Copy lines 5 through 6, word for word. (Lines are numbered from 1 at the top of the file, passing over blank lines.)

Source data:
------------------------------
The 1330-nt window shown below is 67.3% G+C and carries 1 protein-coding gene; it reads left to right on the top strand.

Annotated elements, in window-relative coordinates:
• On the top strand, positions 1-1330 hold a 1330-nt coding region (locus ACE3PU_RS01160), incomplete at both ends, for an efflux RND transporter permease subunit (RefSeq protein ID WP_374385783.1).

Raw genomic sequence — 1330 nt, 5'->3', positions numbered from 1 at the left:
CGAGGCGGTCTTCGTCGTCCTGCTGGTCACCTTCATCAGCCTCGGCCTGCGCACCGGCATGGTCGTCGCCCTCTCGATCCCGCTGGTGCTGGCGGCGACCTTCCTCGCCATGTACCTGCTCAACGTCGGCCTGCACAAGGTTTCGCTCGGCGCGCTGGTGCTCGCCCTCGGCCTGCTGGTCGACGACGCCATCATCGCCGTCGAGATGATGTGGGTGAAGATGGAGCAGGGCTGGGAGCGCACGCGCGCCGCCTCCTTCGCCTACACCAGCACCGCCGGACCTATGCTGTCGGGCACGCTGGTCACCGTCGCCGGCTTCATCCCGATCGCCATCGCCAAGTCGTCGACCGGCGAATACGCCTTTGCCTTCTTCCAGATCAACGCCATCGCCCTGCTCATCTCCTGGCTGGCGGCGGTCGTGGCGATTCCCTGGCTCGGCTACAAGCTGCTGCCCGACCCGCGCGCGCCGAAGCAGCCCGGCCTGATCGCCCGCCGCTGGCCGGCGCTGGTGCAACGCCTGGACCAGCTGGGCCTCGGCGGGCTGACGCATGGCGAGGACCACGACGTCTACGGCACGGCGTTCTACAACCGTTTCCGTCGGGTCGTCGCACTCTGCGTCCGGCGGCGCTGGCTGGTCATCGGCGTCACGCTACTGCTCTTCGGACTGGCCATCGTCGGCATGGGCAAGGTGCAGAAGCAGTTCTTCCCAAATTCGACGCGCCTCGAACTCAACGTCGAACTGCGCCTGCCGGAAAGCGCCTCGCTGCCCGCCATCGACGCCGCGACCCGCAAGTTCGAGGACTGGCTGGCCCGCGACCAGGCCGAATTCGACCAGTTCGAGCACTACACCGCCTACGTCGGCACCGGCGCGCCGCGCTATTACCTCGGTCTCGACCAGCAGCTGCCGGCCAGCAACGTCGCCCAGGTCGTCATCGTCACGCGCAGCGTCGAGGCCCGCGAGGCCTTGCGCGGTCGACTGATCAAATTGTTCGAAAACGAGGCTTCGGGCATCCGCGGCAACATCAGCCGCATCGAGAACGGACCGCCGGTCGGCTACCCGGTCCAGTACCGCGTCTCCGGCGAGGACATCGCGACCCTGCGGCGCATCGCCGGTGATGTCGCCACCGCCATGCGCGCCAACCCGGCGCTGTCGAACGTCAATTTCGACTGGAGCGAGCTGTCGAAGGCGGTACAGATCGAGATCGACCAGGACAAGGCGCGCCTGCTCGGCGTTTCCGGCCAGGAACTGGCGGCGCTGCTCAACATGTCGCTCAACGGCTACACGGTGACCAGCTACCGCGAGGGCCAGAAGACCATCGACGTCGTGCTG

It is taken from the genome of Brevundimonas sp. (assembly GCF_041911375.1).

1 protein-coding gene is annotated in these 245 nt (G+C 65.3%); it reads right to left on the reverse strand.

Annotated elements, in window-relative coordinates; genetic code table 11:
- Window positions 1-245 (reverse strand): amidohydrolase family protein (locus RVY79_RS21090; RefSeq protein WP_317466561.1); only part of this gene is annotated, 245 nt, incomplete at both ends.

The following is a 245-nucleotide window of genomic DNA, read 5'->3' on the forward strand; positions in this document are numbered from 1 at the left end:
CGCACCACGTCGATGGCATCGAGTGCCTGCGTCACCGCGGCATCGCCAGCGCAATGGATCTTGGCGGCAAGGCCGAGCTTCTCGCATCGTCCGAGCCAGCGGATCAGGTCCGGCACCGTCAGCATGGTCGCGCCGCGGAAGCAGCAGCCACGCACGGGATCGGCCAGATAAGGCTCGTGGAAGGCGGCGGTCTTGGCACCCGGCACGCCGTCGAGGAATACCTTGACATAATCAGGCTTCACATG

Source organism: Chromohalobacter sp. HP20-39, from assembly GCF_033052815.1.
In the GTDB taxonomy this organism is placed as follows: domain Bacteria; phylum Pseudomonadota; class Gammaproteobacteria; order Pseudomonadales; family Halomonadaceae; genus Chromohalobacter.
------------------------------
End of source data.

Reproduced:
CGAGGCGGTCTTCGTCGTCCTGCTGGTCACCTTCATCAGCCTCGGCCTGCGCACCGGCATGGTCGTCGCCCTCTCGATCCCGCTGGTGCTGGCGGCGACCTTCCTCGCCATGTACCTGCTCAACGTCGGCCTGCACAAGGTTTCGCTCGGCGCGCTGGTGCTCGCCCTCGGCCTGCTGGTCGACGACGCCATCATCGCCGTCGAGATGATGTGGGTGAAGATGGAGCAGGGCTGGGAGCGCACGCGCGCCGCCTCCTTCGCCTACACCAGCACCGCCGGACCTATGCTGTCGGGCACGCTGGTCACCGTCGCCGGCTTCATCCCGATCGCCATCGCCAAGTCGTCGACCGGCGAATACGCCTTTGCCTTCTTCCAGATCAACGCCATCGCCCTGCTCATCTCCTGGCTGGCGGCGGTCGTGGCGATTCCCTGGCTCGGCTACAAGCTGCTGCCCGACCCGCGCGCGCCGAAGCAGCCCGGCCTGATCGCCCGCCGCTGGCCGGCGCTGGTGCAACGCCTGGACCAGCTGGGCCTCGGCGGGCTGACGCATGGCGAGGACCACGACGTCTACGGCACGGCGTTCTACAACCGTTTCCGTCGGGTCGTCGCACTCTGCGTCCGGCGGCGCTGGCTGGTCATCGGCGTCACGCTACTGCTCTTCGGACTGGCCATCGTCGGCATGGGCAAGGTGCAGAAGCAGTTCTTCCCAAATTCGACGCGCCTCGAACTCAACGTCGAACTGCGCCTGCCGGAAAGCGCCTCGCTGCCCGCCATCGACGCCGCGACCCGCAAGTTCGAGGACTGGCTGGCCCGCGACCAGGCCGAATTCGACCAGTTCGAGCACTACACCGCCTACGTCGGCACCGGCGCGCCGCGCTATTACCTCGGTCTCGACCAGCAGCTGCCGGCCAGCAACGTCGCCCAGGTCGTCATCGTCACGCGCAGCGTCGAGGCCCGCGAGGCCTTGCGCGGTCGACTGATCAAATTGTTCGAAAACGAGGCTTCGGGCATCCGCGGCAACATCAGCCGCATCGAGAACGGACCGCCGGTCGGCTACCCGGTCCAGTACCGCGTCTCCGGCGAGGACATCGCGACCCTGCGGCGCATCGCCGGTGATGTCGCCACCGCCATGCGCGCCAACCCGGCGCTGTCGAACGTCAATTTCGACTGGAGCGAGCTGTCGAAGGCGGTACAGATCGAGATCGACCAGGACAAGGCGCGCCTGCTCGGCGTTTCCGGCCAGGAACTGGCGGCGCTGCTCAACATGTCGCTCAACGGCTACACGGTGACCAGCTACCGCGAGGGCCAGAAGACCATCGACGTCGTGCTG

It is taken from the genome of Brevundimonas sp. (assembly GCF_041911375.1).